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SEC Blames 2 Cryptocurrency Firms for Not Disclosing Risks to Investors

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For nearly two years, ordinary Americans have been putting money into a crypto platform called Gemini, earning high interest rates for their money at a time when that can be extremely hard to come by.

But in November, all 340,000 users of the program — led by Silicon Valley twins Cameron and Tyler Winklevoss — found themselves unable to withdraw their money as the cryptocurrency market began to crumble and the company experienced a liquidity crunch.

Now the Securities and Exchange Commission is trying to do something about it. On Thursday, the regulator accused Gemini and another company it does business with, Genesis, of failing to register the program they ran. as security. It is an attempt to make companies responsible and can generate losses to reimburse investors.

The SEC is targeting Gemini Earn, a program that promised consumers high interest returns for putting their money into these crypto accounts. He brought the same charge against Genesis.

“We allege that Genesis and Gemini offered unregistered securities to the public, circumventing disclosure requirements designed to protect investors,” SEC Chairman Gary Gensler said in a statement announcing the allegations. Registration, he said, “is not optional. It’s the law.” The agency did not specify the amount of damages it is seeking.

The SEC’s action is part of a government effort to hold cryptocurrency companies accountable for massive customer losses, which have been growing rapidly since cryptocurrency exchange FTX imploded in November, sending ripples through the sector. The SEC and Commodity Futures Trading Commission recently filed complaints against FTX co-founder Sam Bankman-Fried with the same goal in mind.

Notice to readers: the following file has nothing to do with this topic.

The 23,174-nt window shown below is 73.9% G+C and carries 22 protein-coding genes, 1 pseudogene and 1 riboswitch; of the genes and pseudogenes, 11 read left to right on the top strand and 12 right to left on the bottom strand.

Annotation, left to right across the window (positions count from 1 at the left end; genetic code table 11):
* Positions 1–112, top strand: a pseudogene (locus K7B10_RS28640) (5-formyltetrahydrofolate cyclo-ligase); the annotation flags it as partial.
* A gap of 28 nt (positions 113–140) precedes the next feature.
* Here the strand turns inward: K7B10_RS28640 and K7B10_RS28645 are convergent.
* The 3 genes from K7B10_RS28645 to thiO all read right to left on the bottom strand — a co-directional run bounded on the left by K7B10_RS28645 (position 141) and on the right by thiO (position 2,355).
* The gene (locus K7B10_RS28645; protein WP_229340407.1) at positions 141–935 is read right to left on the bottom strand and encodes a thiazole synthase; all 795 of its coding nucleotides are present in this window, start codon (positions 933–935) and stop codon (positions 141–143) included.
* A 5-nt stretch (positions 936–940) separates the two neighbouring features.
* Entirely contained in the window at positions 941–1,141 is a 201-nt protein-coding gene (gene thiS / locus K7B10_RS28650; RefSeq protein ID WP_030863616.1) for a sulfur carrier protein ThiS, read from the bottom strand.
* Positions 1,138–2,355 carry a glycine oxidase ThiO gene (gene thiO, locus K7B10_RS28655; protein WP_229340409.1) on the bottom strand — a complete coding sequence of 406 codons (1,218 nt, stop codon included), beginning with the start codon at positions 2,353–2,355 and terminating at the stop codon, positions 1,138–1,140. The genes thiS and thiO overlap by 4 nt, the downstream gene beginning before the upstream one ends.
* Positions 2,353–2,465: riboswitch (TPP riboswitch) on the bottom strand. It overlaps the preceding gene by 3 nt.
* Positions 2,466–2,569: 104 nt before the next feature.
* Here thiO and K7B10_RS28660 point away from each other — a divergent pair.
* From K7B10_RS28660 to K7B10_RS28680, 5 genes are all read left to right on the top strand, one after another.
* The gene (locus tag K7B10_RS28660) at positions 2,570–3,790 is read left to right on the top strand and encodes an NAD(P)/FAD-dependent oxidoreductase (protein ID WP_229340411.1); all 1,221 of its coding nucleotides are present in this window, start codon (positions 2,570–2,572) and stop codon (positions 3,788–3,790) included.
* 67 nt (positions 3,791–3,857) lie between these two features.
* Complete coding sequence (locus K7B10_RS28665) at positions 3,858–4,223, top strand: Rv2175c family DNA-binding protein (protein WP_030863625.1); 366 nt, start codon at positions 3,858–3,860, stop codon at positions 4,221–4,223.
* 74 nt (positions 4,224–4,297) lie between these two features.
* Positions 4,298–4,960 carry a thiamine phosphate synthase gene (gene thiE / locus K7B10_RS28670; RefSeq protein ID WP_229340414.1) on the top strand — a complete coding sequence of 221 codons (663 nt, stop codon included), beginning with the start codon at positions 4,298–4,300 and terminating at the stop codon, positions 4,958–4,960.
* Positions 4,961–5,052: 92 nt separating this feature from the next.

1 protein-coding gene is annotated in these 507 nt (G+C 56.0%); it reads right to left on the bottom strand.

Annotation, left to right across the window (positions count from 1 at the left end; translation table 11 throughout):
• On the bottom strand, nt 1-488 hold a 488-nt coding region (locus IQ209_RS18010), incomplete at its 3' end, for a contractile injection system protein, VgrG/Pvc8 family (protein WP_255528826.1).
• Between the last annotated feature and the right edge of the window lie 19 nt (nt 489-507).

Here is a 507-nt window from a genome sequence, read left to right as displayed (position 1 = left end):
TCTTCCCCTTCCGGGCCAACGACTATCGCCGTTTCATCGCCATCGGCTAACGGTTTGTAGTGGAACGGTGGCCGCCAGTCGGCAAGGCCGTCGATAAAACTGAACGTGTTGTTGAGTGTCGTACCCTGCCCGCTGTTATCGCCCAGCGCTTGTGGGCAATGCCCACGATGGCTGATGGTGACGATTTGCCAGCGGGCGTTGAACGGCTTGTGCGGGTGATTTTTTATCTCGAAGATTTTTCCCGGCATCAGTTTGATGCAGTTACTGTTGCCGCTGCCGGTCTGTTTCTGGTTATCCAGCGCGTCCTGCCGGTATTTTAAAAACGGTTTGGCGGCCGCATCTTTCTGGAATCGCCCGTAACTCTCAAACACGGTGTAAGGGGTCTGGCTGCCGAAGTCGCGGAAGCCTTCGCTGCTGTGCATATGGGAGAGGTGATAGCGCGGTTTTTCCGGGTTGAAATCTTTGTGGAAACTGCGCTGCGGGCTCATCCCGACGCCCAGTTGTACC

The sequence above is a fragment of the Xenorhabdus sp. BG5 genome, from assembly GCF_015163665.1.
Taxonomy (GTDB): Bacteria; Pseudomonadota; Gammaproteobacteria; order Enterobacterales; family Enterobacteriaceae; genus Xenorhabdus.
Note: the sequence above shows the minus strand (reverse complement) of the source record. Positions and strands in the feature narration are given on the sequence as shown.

Under Earn, Gemini offers high fees to customers in exchange for borrowing their money. They did this in partnership with Genesis, which borrows money from Gemini at high rates. In recent weeks, Gemini and Genesis executives have sparred over who has failed in their responsibility to return money to consumers.

As a result, an estimated $900 million is frozen in Gemini Earn with no indication of when customers will be able to access it.

Not every expert is convinced that the SEC has a strong case.

Carol Goforth, a professor at the University of Arkansas School of Law and an expert on securities regulation, said it was unclear whether the Gemini instance would pass one of several legal tests the government uses for securities.

“Just saying that every cryptocurrency is a security is deeply disturbing,” she said. “It really depends on how the product, whether it’s Gemini Earn or whatever, is marketed. They are not all the same.”

Gemini co-founders, the Winklevosses, are known as provocateurs in Silicon Valley. The twin brothers were Harvard Olympic rowers who sued Mark Zuckerberg, alleging that he and his partners stole the idea for Facebook from a company they founded. Forming as early adopters of cryptocurrencies, they have gone on to become some of the most successful entrepreneurs in the industry as Gemini has become one of the most popular cryptocurrency lending platforms.

A big reason for this popularity was Earn, which since it was launched almost two years ago promised returns of up to 8%.

Genesis is part of the Digital Currency Group, or DCG, a conglomerate run by finance tycoon Barry Silbert and whose holdings include asset manager Grayscale Investments and news platform CoinDesk.

Neither Gemini’s Cameron Winklevoss nor a Genesis representative responded to a request for comment.

The SEC has tried to use this power before. In early 2022, for example, the agency and state securities agencies billed and reached a $100 million settlement with cryptocurrency lender BlockFi.

SEC officials told reporters on Thursday that the action against Gemini and Genesis was part of a larger plan to go after cryptocurrency companies that were not registered as securities. They said they are not making a distinction between Gemini and Genesis in moving forward with the action.